Mikko Hypponen, an antivirus researcher at F-Secure, a computer security firm based in Finland, and his research team helped the FBI prevent the SoBig.F computer worm attack from being far worse than it was, The New York Times reports.
As Hypponen and his researchers worked with their initial sample of the virus, sent to them by a concerned customer, they discovered a list of Internet protocol addresses linked to home computers in the United States, Canada and South Korea, that were apparently the unwitting transmitters of the virus.
As it turned out, they learned, SoBig.F was a veritable time bomb, set to use those 20 machines to send out malicious instructions to millions of computers at exactly 3 p.m. last Friday.
F-Secure officials contacted the Federal Bureau of Investigation, which quickly began the task of taking the computers offline in hopes of isolating the problem. With the help of Mr. Hypponen’s team and dozens of other researchers throughout the world, they were successful.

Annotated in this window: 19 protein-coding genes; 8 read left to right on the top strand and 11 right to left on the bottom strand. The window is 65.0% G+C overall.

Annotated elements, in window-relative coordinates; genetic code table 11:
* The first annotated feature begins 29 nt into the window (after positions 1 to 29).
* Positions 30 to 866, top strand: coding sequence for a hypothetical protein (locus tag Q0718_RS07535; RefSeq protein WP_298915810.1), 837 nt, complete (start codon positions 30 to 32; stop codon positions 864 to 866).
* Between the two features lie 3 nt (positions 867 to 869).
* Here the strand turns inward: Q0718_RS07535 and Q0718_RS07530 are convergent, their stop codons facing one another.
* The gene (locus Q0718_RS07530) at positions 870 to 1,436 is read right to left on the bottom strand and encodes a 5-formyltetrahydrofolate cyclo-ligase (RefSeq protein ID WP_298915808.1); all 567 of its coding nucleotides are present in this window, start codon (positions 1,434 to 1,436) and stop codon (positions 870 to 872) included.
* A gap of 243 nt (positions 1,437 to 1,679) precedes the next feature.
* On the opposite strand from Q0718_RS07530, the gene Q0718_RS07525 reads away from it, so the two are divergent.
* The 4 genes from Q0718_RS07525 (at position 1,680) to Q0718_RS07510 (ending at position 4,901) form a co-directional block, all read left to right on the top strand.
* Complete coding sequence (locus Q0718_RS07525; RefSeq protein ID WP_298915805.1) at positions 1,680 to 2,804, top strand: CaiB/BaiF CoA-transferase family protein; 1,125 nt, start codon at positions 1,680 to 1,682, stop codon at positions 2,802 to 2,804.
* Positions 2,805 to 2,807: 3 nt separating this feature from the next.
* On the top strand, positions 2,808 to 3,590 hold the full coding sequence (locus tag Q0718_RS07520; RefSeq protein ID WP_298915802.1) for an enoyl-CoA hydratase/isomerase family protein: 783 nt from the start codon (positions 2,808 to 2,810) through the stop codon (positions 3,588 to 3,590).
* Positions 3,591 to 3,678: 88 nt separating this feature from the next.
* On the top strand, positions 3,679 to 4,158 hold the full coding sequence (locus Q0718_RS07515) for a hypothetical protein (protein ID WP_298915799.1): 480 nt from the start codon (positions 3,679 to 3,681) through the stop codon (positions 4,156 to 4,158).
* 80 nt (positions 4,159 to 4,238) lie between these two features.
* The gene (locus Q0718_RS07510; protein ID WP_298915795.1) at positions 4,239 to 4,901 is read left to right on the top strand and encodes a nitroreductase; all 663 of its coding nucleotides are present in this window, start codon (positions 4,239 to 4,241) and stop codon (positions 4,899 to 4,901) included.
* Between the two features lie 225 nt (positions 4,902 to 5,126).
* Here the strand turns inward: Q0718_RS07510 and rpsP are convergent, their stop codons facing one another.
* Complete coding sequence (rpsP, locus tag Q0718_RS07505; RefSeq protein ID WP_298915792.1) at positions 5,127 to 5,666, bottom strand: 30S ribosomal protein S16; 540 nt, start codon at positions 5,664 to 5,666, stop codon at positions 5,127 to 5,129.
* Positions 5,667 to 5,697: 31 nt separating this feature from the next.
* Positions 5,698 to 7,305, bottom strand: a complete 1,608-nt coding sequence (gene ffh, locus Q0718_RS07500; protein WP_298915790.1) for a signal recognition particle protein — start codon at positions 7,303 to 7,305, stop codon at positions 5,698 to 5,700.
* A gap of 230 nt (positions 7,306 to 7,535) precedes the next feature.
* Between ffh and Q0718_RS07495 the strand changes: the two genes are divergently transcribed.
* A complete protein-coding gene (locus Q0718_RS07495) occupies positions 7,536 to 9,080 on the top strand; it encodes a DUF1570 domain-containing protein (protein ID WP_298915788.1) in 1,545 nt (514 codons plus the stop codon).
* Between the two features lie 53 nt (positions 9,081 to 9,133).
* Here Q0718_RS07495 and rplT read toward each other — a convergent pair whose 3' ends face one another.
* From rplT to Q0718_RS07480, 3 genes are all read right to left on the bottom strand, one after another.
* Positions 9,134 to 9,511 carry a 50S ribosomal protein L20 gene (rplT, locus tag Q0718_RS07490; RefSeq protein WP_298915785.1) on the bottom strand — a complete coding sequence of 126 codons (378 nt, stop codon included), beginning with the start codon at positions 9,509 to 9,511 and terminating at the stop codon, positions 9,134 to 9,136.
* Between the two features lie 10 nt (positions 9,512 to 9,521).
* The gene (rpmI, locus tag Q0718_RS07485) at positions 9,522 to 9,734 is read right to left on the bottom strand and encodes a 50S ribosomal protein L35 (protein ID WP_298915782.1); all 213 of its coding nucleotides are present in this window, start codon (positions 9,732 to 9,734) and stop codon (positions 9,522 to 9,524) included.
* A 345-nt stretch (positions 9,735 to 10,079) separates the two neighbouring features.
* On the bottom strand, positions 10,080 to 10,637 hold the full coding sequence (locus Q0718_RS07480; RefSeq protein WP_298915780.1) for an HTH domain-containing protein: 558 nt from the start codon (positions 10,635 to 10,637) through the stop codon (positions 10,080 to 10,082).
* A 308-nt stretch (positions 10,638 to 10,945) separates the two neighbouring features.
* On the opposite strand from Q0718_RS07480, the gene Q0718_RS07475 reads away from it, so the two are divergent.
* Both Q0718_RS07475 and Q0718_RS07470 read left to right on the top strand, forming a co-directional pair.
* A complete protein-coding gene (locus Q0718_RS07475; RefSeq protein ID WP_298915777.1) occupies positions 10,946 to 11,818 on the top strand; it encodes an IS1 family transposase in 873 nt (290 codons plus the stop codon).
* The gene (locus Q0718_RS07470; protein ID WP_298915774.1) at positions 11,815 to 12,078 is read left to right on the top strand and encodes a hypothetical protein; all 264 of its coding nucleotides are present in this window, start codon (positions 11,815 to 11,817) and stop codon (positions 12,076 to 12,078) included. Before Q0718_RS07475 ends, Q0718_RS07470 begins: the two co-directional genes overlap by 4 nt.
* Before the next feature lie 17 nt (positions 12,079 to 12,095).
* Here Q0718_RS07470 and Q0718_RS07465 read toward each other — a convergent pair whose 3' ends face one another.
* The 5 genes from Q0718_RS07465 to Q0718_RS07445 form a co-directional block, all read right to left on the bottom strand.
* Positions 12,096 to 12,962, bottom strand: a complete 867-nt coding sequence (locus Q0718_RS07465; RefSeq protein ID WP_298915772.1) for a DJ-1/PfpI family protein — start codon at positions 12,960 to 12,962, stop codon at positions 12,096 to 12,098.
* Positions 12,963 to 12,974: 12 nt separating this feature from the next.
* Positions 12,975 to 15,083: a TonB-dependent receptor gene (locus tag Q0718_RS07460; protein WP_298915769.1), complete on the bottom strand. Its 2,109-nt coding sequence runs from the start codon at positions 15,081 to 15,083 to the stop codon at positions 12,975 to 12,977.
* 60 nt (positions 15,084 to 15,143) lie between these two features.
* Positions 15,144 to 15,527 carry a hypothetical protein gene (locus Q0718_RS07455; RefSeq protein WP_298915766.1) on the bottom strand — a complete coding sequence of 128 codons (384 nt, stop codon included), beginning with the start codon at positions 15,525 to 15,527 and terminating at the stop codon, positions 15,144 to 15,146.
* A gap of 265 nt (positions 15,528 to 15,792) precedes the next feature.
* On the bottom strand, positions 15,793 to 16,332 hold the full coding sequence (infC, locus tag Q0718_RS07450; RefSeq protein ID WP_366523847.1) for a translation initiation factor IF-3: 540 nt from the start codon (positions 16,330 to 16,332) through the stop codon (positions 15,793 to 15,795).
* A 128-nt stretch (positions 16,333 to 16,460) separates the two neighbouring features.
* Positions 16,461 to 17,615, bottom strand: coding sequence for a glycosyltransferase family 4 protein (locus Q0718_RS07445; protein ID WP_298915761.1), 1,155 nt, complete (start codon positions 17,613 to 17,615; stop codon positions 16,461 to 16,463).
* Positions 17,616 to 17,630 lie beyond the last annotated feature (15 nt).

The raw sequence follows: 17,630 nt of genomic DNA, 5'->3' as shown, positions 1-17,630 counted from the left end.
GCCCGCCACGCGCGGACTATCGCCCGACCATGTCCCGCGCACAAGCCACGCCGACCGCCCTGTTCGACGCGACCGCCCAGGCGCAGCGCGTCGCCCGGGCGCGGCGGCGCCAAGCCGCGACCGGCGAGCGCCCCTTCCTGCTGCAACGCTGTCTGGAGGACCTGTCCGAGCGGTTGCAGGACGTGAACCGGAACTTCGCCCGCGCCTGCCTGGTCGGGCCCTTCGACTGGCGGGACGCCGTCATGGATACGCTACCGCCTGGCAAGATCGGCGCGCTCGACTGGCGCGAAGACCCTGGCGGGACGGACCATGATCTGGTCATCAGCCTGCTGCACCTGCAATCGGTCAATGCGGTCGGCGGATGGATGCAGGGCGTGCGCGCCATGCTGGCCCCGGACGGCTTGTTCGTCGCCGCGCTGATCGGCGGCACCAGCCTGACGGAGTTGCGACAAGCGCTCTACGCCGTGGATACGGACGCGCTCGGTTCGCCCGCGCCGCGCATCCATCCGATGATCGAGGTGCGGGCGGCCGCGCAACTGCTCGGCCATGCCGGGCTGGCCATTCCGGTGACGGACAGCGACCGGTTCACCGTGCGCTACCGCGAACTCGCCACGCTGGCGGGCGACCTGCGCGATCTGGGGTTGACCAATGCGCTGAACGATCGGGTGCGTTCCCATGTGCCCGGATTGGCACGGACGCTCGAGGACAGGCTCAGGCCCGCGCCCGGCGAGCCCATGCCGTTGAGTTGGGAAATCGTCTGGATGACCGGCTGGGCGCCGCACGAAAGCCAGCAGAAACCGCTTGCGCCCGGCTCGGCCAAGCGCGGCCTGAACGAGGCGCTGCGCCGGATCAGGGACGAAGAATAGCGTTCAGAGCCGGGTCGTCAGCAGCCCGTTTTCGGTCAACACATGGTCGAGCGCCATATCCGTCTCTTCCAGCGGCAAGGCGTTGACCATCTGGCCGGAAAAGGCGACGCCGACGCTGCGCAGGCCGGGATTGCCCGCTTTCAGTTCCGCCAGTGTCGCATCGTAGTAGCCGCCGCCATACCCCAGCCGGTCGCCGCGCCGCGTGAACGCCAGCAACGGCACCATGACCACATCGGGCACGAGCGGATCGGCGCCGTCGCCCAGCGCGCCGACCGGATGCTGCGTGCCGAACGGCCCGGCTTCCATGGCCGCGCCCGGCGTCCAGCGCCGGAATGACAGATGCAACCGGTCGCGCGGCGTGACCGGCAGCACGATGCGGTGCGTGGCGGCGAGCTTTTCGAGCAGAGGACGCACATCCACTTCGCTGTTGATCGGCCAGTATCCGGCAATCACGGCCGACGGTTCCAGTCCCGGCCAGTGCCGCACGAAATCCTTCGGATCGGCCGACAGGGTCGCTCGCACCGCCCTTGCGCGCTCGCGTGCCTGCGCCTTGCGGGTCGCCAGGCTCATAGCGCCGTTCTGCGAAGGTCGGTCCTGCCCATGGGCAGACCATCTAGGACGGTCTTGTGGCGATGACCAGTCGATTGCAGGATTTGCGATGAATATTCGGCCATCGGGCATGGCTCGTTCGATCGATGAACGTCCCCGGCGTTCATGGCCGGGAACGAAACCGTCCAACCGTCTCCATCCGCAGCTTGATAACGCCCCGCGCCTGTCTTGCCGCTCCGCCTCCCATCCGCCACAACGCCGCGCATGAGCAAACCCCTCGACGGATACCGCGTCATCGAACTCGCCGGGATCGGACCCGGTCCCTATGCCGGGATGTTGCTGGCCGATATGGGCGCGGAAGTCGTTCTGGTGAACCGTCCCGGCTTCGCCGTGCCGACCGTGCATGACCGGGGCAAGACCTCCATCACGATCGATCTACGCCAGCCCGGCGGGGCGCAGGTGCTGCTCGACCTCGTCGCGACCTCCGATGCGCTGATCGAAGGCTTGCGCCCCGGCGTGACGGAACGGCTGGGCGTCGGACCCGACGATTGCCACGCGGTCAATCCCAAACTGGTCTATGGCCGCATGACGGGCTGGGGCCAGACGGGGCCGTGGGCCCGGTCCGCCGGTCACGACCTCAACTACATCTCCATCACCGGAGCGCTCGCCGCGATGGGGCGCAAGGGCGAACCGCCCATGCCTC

While the program had already begun wreaking havoc on some home computers and corporate computer systems, the damage could have been far worse.
Mr. Hypponen, the director of antivirus research at F-Secure, is widely considered one of the best antivirus researchers in the world. He is quick to point out that combating a major virus quickly becomes a joint effort of all those involved in antivirus research, regardless of their competitive position.
“There’s very fierce competition on the sales side, but on the technical side we share what we have,” he said. “The cooperation and communication is very open among the small group who are doing deep research.”
Mr. Hypponen said that in the 1980’s antivirus researchers felt they needed to guard their work for competitive reasons, but they quickly realized that secrecy caused disastrous delays. These days, the roughly 150 researchers around the world know that it is to everyone’s advantage to share code samples and information.